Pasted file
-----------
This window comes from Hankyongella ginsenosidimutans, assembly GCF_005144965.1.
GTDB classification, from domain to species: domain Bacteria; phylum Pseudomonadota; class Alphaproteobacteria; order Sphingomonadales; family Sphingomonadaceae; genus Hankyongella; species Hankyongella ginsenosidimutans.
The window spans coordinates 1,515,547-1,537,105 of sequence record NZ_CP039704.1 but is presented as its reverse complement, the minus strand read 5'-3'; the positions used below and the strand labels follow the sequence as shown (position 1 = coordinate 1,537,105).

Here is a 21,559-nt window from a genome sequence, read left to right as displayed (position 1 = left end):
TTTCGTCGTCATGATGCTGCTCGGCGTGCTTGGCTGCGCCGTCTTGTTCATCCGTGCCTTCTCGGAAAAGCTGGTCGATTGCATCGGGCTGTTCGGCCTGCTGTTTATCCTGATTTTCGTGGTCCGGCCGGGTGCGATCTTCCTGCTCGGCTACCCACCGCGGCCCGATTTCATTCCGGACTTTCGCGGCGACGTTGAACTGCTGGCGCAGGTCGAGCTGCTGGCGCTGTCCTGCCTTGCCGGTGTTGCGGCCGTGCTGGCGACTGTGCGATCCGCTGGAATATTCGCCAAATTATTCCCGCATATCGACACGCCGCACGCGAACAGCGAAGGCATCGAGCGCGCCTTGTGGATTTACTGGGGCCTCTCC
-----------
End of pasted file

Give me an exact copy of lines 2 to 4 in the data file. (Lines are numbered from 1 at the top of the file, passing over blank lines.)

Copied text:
GTDB classification, from domain to species: domain Bacteria; phylum Pseudomonadota; class Alphaproteobacteria; order Sphingomonadales; family Sphingomonadaceae; genus Hankyongella; species Hankyongella ginsenosidimutans.
The window spans coordinates 1,515,547-1,537,105 of sequence record NZ_CP039704.1 but is presented as its reverse complement, the minus strand read 5'-3'; the positions used below and the strand labels follow the sequence as shown (position 1 = coordinate 1,537,105).

Here is a 21,559-nt window from a genome sequence, read left to right as displayed (position 1 = left end):